• Do you own a Wii U? If so, start with Fire Emblem (7) on the virtual console. It has a dedicated tutorial for new players and should be perfect for them.

    • One game’s as good as another. Most Fire Emblem games don’t have very strong ties to eachother plot-wise

      Personally I really liked the story of Path of Radiance though if you’re just looking for any kind of recommendation.

    • Definitely recommending awakening. It’ll bring you into the new one really easily, so if you like awakening and want some more, you can jump straight into Fates/Birthright when you finish.

    • I just recently played through Fire Emblem 7 for the first time (it’s the first game that came out in English on the Game Boy Advance, under the name “Fire Emblem”). I thought it was great! It has a lengthy tutorial which helps to introduce the game’s mechanics overtime, which I thought was done well. If you can get ahold of it, it’s worth playing, though I can’t compare it to the other games in the series.

    • Fire emblem is like final fantasy in that you can pretty much jump in wherever. I wouldn’t recommend starting with radiant dawn because it’s relationship to path of radiance is similar to that of ffx and ffx-2. Also it’s considered one of the toughest. Between the two I would go with awakening but if you were open to more option and didn’t mind going back a bit I would recommend blazing sword. Starting with awakening will make other titles feel stripped down and lacking (like going from portal 2 to portal 1). Blazing sword the best balanced and the most barebones us release so you won’t get spoiled when you move on to other titles.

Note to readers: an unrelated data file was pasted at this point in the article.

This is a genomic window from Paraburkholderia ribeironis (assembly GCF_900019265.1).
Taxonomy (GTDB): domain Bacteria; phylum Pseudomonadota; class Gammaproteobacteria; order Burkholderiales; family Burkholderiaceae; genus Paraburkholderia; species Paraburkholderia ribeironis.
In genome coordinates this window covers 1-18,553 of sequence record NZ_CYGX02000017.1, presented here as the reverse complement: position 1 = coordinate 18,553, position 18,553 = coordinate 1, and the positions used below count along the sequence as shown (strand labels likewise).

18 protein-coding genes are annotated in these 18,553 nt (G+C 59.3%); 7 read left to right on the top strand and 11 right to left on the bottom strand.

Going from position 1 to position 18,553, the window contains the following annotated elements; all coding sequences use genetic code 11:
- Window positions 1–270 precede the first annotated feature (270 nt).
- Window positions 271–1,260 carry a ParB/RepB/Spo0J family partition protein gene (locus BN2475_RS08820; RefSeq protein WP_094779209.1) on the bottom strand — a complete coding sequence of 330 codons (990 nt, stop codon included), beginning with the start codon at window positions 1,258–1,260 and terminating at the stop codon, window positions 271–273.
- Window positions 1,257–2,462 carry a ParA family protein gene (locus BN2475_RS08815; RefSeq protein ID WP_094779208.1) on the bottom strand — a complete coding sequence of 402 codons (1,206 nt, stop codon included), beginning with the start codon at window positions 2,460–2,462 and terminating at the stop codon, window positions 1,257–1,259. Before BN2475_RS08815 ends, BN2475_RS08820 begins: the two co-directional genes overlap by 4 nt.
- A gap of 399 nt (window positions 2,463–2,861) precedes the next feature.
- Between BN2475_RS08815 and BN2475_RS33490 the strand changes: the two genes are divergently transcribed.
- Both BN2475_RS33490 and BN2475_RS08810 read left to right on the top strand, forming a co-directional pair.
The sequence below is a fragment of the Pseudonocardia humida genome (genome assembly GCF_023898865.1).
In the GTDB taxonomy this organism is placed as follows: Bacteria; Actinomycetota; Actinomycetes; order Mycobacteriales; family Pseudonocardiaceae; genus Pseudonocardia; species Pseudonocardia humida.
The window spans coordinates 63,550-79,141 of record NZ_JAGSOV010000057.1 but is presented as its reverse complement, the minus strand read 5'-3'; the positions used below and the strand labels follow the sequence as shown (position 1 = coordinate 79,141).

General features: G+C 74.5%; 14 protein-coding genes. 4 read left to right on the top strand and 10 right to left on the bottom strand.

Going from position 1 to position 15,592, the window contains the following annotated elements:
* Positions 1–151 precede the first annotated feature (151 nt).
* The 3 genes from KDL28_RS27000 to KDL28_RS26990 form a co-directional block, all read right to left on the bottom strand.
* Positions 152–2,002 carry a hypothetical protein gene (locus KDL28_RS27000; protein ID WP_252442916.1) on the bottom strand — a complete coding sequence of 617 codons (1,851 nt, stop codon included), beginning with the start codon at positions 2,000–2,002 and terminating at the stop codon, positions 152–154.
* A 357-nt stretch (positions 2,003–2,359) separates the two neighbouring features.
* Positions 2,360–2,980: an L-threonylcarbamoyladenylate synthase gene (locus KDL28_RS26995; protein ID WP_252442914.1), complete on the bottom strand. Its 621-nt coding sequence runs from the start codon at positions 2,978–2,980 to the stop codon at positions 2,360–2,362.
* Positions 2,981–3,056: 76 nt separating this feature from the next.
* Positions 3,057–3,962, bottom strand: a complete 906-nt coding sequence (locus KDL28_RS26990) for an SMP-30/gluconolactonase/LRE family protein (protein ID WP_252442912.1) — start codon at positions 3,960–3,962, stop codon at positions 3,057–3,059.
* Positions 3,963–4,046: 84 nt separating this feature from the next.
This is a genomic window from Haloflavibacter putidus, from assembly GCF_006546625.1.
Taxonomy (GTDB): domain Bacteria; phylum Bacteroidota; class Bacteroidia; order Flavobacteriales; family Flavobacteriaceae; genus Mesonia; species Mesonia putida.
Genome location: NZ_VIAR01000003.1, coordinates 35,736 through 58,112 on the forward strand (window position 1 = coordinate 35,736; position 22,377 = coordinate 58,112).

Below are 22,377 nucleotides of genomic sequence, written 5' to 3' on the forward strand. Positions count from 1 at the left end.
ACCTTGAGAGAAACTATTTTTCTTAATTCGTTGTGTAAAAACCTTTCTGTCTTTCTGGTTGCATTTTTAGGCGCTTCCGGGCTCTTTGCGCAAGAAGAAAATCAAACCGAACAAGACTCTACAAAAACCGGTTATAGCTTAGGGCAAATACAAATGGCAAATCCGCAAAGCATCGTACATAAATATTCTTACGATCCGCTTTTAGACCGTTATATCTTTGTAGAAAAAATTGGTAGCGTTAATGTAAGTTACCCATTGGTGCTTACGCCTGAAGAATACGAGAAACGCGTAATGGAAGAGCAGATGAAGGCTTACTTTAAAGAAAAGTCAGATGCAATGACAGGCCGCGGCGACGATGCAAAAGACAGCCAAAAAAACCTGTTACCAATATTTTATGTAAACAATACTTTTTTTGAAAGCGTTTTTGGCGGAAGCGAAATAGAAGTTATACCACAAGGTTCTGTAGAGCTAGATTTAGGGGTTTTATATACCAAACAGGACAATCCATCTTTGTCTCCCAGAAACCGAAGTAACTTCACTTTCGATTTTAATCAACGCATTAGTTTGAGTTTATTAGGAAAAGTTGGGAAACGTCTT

• My first fire emblem game was Radiant Dawn which probably was the worst game i could start with, but when then it wasn’t that bad.

  2. Nice article! Very clear concepts. I loved Radiant Dawn <3

  3. Great write up!

    I’ve never played a game in this series (outside of the mobile version for a few weeks) and always kind of wanted to. Might check out those GBA versions now that I have my Wii U hooked up again. I didn’t know about those.

  4. GREAT ARTICLE! What is the best Fire Emblem game overall (in the FE community)?